At the risk of being too snarky, I’ll avoid answering this by saying, “Because the UBPR and regulators calculate it wrong”, and instead illustrate the difference and let you decide.
Just so we’re clear, the Non-Core Funding Dependency Ratio (NCFD) is a typical measure of contingency liquidity. This ratio measures the relationship between long-term earning assets and net short-term funds. Long-term earning assets are securities which mature beyond one year and all loans. Net short-term funds are large CDs, brokered deposits less than $100K, foreign deposits, fed funds purchased, repos, and other borrowings maturing within one-year, net of short-term investments. A rule of thumb is that the lower the NCFD ratio the better. When the bank's short-term investments exceed its short-term borrowings this ratio will be negative and is usually considered a good thing since it reflects a greater capacity to acquire additional assets and liabilities. This snapshot ratio exposes the reliance on "non-core" sources to fund the bank's long-term asset base.
The classic formula for NCFD is this:
(NCL – STI) / LTA or
(Non-core liabilities minus Short-term investments) divided by Long-term assets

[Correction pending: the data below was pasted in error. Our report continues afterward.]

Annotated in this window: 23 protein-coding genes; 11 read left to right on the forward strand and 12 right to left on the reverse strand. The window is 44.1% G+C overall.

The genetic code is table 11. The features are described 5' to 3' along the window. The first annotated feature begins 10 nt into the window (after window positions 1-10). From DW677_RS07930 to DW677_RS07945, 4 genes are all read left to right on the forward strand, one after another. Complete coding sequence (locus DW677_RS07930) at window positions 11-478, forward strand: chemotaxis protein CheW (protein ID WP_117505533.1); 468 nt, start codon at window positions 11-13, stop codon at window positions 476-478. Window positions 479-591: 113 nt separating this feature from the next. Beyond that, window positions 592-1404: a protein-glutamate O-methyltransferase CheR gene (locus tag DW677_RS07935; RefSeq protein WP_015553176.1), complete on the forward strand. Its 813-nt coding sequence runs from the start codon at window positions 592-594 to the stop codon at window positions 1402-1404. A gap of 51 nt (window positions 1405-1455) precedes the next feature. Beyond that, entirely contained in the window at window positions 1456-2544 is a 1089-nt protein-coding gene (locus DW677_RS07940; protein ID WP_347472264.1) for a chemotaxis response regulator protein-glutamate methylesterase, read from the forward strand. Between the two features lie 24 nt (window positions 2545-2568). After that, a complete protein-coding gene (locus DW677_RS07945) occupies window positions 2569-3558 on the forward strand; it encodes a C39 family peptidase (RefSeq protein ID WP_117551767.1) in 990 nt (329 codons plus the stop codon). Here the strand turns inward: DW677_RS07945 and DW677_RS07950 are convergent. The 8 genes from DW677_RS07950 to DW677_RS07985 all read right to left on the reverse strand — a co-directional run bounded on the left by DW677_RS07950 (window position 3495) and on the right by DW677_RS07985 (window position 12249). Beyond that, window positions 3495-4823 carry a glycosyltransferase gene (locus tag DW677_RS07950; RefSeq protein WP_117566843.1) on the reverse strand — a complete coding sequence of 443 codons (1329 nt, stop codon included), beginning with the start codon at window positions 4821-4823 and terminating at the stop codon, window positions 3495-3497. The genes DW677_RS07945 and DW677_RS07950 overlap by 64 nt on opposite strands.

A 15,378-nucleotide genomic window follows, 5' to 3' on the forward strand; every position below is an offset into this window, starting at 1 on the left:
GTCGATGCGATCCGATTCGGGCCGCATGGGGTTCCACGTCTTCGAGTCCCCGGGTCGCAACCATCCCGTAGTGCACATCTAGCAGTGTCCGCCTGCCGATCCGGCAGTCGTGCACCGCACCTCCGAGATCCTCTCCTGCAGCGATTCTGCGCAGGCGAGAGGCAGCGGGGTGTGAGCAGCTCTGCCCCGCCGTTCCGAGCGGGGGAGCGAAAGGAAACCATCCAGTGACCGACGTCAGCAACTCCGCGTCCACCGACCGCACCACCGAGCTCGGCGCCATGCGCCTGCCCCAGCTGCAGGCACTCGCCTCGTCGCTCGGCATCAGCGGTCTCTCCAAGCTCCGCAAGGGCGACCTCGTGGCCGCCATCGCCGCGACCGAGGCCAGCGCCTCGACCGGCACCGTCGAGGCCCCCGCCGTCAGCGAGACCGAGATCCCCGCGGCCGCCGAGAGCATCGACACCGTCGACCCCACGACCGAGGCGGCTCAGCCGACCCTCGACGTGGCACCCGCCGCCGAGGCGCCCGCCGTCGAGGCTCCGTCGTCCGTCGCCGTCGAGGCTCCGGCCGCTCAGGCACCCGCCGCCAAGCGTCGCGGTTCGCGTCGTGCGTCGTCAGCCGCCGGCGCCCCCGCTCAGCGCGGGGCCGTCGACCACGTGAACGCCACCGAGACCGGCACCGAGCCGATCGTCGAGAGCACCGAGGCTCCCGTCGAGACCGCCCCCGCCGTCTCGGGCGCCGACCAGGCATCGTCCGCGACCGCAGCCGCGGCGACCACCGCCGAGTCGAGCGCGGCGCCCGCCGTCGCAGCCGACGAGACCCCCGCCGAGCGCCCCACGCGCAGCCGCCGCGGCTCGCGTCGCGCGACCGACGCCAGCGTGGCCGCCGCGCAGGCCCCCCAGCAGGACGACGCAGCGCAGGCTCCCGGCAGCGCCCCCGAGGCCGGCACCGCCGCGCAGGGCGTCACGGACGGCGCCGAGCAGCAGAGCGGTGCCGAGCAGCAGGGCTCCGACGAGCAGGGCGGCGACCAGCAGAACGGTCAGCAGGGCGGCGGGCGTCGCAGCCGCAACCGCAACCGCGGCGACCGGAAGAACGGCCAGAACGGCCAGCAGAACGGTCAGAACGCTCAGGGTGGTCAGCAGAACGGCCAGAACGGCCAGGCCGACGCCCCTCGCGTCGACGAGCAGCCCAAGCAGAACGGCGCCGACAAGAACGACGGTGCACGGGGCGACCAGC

Let’s take a look at two different NCFD calculations for a sample bank (click on the image to see it full size):
The only difference between the two is the “Total Securities” amount which results in the two different NCFD ratios 53.00% versus 52.75%. So, why does A/L BENCHMARKS use a different total securities amount? Because we still include “Equity securities that do not have readily determinable fair values” as part of total securities, the call report does not. The call report used to…prior to March 31, 2001. I’m not sure why it’s now included as an “other asset” because it still can produce income which is included as part of margin. If its income is part of margin, the balance should be reported as an earning asset, not as an other asset. Otherwise you’re going to overstate the bank’s yield.
So, yes A/L BENCHMARKS reports NCFD differently. In this case the difference is 0.25%, that’s one-quarter of one percent (in almost all cases the difference is this small)…is it enough of a difference to worry about? I don’t think so.